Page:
4 Shots From 4 Films: The Incredible Shrinking Man, Sleepwalkers, Team America: World Police, Captain Marvel


4 Shots From 4 Films is just what it says it is, 4 shots from 4 of our favorite films. As opposed to the reviews and recaps we usually post, 4 Shots From 4 Films lets the visuals do the talking.

Happy International Cat Day!

4 Shots From 4 Films

The Incredible Shrinking Man (1957, dir by Jack Arnold)

Sleepwalkers (1992, dir by Mick Garris)

Team America: World Police (2004, dir by Trey Parker)

Captain Marvel (2019, dir by Anna Bolden and Ryan Fleck)

 

Film Review: This Island Earth (dir by Joseph M. Newman and Jack Arnold)


Oh, those poor aliens!

Ever since the 1950s, intergalactic diplomats, soldiers, and explorers have come to Earth looking for help.  Some of them have come from planets that orbit dying stars.  Some represent civilizations that have been destroyed by war or pollution.  Some of them have come here looking to inspire us to be more peaceful and less destructive.  Others were just looking for something to eat.

What they all have in common is that they all came to Earth and things really didn’t work out that well.  Occasionally, they ran into humans who, due to cynicism and skepticism, simply weren’t willing to help.  Often, the aliens arrived just to discover that the humans had no interest in being conquered.  Remember what Eros yelled at the Plan 9 From Outer Space?  “Your stupid, stupid minds!”  Oh yeah?  Well, our menfolk kicked your ass and blew up your flying saucer.  So there.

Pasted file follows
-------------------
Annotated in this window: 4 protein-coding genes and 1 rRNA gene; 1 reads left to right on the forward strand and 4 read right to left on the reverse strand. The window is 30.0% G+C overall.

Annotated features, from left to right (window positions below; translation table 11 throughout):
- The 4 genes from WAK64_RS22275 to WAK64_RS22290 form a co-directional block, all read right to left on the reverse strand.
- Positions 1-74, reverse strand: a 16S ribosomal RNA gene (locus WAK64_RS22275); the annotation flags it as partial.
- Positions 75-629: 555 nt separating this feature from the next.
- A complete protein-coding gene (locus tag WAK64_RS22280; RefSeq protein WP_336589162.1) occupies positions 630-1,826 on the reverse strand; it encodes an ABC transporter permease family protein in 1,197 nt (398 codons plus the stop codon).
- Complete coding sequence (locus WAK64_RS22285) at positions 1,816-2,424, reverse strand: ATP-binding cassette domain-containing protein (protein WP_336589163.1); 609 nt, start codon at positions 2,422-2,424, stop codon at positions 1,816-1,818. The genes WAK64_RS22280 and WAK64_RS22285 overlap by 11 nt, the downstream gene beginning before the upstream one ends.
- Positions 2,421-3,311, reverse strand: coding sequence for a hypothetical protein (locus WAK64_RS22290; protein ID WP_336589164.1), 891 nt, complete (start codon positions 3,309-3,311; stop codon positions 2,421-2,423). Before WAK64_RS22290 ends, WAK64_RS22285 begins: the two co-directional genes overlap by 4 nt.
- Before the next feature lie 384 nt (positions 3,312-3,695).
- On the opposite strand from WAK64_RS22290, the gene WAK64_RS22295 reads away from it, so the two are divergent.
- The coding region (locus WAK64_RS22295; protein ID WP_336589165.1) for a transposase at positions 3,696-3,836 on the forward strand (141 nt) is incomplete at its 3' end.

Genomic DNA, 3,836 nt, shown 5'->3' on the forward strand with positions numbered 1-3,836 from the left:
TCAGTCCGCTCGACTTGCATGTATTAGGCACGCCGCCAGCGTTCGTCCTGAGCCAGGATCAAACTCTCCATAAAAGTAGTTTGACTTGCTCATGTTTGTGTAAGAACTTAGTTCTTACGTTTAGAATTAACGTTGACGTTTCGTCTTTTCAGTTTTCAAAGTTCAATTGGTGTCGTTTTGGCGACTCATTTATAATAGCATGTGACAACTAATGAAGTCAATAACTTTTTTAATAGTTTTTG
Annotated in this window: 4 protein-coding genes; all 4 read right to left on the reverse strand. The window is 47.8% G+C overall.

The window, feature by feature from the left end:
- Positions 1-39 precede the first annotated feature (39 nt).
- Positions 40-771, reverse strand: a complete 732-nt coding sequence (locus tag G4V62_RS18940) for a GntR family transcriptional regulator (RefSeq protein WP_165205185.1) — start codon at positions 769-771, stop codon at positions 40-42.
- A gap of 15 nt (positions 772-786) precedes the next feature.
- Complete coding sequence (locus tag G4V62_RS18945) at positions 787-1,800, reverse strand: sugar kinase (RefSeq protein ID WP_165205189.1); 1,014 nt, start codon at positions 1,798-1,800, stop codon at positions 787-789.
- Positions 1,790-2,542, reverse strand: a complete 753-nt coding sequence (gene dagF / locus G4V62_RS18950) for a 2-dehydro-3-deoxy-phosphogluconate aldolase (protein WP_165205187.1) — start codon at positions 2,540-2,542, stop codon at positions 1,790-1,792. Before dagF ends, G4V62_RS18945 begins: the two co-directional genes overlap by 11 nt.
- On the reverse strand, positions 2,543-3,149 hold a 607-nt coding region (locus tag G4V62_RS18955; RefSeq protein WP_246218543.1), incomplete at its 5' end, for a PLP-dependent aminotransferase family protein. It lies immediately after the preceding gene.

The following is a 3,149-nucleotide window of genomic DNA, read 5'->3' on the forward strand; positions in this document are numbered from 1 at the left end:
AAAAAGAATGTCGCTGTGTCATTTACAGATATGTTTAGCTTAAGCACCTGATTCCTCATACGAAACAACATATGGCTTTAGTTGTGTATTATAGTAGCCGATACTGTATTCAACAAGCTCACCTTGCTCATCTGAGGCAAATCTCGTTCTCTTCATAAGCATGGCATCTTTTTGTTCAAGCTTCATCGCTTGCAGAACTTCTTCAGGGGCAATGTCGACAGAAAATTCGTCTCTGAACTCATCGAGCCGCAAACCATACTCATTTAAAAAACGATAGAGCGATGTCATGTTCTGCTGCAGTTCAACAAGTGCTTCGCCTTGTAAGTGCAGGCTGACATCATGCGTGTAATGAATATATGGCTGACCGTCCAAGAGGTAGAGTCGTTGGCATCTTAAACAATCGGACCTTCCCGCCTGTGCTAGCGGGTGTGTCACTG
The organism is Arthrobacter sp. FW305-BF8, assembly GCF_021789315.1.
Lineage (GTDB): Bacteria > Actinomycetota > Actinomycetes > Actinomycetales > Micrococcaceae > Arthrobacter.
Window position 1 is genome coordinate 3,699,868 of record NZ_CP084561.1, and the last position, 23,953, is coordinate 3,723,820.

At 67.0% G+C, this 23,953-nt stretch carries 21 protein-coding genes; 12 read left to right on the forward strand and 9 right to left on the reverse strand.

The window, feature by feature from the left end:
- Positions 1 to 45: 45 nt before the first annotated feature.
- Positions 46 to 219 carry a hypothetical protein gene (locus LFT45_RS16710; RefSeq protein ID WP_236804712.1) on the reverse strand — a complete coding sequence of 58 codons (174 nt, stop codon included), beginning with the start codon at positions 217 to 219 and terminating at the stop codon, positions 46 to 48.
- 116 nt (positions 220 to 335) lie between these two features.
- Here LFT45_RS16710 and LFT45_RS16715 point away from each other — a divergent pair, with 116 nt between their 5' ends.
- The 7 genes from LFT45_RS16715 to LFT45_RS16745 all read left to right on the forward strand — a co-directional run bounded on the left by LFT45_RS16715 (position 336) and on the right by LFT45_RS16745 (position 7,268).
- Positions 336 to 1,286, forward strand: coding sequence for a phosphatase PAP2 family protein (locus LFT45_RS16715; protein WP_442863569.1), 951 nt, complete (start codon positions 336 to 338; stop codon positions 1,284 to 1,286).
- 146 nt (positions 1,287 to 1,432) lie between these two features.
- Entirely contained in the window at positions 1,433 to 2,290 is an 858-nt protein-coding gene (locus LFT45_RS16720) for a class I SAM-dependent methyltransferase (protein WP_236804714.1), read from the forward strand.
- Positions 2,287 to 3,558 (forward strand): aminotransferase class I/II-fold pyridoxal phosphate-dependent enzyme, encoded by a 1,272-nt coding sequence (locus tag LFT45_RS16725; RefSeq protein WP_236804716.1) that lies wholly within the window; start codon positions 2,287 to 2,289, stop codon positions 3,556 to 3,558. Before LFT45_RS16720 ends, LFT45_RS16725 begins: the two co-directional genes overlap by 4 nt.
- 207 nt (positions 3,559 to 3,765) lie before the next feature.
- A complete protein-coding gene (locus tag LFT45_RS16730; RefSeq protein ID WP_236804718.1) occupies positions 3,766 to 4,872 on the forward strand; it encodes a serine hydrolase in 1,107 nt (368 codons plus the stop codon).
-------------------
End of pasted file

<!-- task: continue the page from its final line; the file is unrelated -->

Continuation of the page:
Consider the sad case of Exeter (Jeff Morrow), the alien at the center of 1955’s This Island Earth.  Exeter has come to Earth with his associates and disguised himself as a human.  Despite the fact that they all have remarkably high foreheads and a total inability to relate to actual humans, no one seems to suspect that Exeter and his friends are from outer space.  Even when he starts recruiting leading scientists to come hang out at his isolated headquarters, it doesn’t seem to occur to anyone that they should be too concerned.  Exeter’s just a little bit weird.  Why worry?

Well, Dr. Carl Meacham (Rex Reason) is worried!  He’s a pilot and a scientist and he’s got a square jaw and one of those deep, 1950s American male voices.  Everything that Dr. Meacham says sounds authoritative.  When you hear that confident, take-no-prisoners voice, you have no doubt that Eisenhower’s in the White House and everything’s going to be alright.  Carl doesn’t trust Exeter and he suspicions are proven correct when he and Dr. Ruth Adams (Faith Domergue) are taken to Exeter’s war-ravaged planet.  Not only is the planet on the verge of blowing up but the whole place is crawling with mutants!

Unfortunately, it takes a while for Carl, Ruth, and Exeter to reach the planet.  This Island Earth is an oddly structured film.  The first third of the film deals with Carl and his squirmy associate, Joe (Robert Nichols), building something called an interocitor.  Once Carl has shown that he can follow the alien instruction booklet, Carl is allowed to meet Exeter.  (For some reason Joe is left behind.)  Once Carl arrives at Exeter HQ, it’s another lengthy wait before he, Ruth, and Exeter are launched into space.

Still, on the plus side, one of the scientists gets to drive this really cool car:

(Unfortunately, the car doesn’t make it to the end of the movie.)

The movie gets a lot better once the action moves to Exeter’s home planet.  The planet was a gloriously realized world, a pop art masterpiece:

And then there were the mutants!  Look at this thing: